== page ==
A movie’s success is usually measured by how much money it makes and how many awards it receives. However, this metric is flawed on several levels, not least because it doesn’t account for the long lasting culture impact a movie might have. Yet how does one measure that? One approach that has just been published in Applied Network Science takes a closer look at which movies and characters have visibly influenced other movies, thus attempting to determine key films and figures in cinematic history.
Black holes are some of the most extreme objects in the universe. They can be more massive than a billion suns. Matter in their surrounding gets trapped and accelerated to almost the speed of light, where it ends up behind the point-of-no-return: the event horizon. In Computational Astrophysics and Cosmology, Jordy Davelaar and team explore the theory behind these beasts by computing the plasma flows and radiation around them to understand how we observe them with telescopes, with the help of virtual reality.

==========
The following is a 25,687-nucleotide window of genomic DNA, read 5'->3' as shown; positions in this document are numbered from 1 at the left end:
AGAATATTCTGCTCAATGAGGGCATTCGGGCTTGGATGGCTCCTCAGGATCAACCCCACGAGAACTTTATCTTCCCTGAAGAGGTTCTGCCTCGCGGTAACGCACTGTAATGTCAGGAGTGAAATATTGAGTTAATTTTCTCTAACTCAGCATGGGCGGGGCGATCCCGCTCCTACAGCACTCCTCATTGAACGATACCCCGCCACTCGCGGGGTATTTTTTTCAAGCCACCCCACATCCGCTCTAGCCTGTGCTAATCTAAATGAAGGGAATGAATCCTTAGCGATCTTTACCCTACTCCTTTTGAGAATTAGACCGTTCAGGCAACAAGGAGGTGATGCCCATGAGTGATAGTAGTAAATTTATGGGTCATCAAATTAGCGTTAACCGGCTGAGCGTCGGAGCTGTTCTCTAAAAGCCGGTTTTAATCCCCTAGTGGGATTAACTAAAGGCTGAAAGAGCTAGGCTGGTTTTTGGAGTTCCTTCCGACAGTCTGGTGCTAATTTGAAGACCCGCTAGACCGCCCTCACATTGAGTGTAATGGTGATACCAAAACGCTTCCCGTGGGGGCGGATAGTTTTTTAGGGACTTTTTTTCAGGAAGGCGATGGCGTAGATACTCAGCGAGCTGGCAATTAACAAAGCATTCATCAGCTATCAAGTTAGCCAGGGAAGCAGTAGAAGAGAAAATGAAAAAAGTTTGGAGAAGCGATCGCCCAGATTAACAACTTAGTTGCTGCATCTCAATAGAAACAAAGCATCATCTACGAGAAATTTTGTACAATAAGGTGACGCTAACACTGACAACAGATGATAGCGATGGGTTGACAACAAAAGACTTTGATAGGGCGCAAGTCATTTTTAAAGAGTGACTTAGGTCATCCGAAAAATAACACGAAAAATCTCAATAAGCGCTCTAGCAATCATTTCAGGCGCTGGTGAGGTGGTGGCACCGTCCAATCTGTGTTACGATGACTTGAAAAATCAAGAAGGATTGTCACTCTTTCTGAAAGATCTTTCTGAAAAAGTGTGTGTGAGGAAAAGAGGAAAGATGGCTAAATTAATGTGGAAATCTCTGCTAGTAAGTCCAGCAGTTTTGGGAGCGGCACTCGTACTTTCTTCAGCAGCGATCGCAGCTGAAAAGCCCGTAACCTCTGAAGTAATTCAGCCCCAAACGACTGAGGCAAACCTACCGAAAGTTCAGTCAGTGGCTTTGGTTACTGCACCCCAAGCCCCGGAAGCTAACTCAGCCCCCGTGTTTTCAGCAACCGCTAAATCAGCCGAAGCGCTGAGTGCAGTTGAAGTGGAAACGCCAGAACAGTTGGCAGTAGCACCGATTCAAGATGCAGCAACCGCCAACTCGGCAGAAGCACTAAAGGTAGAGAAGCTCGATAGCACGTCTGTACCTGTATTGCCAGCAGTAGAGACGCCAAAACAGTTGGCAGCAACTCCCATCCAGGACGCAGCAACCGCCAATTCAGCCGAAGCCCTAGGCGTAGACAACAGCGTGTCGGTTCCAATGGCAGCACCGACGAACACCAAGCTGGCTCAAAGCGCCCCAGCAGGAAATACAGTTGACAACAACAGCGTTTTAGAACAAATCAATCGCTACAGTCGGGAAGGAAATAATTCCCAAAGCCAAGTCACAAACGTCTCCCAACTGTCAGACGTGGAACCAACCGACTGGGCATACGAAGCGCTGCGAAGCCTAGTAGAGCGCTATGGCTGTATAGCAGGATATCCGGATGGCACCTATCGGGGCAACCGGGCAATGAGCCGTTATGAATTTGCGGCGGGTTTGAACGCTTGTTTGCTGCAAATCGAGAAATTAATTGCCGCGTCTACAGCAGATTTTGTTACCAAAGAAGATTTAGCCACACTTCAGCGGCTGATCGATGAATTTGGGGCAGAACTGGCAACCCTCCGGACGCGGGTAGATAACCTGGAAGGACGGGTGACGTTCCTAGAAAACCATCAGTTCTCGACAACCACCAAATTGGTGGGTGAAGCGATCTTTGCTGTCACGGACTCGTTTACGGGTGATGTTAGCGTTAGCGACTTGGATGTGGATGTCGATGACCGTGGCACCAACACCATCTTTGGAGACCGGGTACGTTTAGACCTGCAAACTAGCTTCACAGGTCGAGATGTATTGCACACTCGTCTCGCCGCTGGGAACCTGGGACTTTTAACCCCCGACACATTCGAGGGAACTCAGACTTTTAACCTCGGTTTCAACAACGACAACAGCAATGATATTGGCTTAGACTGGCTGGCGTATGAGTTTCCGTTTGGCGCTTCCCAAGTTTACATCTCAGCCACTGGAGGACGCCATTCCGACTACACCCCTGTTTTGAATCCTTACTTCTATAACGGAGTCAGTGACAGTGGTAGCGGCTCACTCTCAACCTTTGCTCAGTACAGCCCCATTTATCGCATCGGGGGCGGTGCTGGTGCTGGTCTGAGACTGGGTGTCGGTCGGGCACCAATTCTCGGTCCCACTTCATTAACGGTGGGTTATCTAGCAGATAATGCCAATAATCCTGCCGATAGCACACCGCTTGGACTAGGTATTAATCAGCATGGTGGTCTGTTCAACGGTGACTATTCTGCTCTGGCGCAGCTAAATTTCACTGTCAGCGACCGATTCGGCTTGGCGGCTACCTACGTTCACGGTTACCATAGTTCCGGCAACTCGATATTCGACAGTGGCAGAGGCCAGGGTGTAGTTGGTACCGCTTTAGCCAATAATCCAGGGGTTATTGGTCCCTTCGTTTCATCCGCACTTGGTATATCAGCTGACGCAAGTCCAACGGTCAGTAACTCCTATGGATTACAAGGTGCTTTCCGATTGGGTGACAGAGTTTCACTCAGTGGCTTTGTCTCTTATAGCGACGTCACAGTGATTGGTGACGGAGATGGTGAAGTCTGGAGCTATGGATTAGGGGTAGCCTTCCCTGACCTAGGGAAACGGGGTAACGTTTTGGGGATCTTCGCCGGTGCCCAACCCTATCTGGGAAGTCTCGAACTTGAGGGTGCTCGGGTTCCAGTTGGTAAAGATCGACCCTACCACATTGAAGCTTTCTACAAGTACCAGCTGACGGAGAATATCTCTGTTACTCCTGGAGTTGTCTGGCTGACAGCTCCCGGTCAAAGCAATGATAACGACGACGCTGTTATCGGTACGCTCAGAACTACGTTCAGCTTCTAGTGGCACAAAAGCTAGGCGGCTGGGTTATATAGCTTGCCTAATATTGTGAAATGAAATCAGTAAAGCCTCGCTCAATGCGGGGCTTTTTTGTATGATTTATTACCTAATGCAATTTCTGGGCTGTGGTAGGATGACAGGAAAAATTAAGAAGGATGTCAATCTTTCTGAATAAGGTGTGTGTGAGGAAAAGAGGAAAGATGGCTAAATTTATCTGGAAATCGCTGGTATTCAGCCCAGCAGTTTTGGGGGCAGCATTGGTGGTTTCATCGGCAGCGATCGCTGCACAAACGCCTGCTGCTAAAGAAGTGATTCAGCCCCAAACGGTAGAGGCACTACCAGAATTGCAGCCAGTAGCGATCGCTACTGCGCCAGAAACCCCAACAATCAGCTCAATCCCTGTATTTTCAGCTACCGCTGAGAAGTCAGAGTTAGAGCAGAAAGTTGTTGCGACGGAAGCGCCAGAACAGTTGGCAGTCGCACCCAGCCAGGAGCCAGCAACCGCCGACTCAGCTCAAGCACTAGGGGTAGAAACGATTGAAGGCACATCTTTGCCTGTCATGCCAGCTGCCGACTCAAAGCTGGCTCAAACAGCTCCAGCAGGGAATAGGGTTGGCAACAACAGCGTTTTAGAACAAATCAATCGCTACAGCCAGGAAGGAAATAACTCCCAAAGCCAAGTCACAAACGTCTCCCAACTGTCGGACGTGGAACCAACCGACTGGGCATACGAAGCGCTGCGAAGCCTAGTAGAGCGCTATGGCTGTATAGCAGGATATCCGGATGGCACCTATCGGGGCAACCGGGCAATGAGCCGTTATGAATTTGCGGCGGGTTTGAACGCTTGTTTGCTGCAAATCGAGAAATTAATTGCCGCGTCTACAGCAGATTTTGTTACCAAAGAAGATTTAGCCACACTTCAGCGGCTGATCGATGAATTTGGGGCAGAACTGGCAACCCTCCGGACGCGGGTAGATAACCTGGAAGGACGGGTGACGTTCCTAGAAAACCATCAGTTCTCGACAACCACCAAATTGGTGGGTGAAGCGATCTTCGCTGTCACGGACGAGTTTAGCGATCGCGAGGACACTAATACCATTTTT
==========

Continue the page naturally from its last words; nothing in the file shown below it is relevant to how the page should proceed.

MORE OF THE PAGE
When an old painting shows signs of decay, most people’s instinct would be to restore it, so as to bring it closer to how it originally looked like. However, some paintings – especially illuminated manuscripts – are too delicate to physically be restored. Surprisingly, mathematics may be able to help in this case: as a new article published in Heritage Science shows, mathematics can be used to not only digitally restore a painting, but also re-establish original versions of overpainted paintings, and even animate artworks.
The Ruby Slippers, worn by Judy Garland in the 1939 movie The Wizard of OZ, are an iconic piece of cinematic history and popular culture. Since 1979, one pair of these slippers has been in possession of the Smithsonian Institute, but merely possessing such a piece is not enough: informed conservation strategies are necessary so that many generations to come will be able to enjoy these slippers. But what are Dorothy’s slippers made of? A detailed material analysis published in Heritage Science tries to answer this question.
Our friend-group can not only determine how we feel, but can also influence our health. But what role does the position we have within our friend group in combination with physical activity play? A new study published in Applied Network Science tries to answer that question by analyzing smartphone usage and health-related behaviors.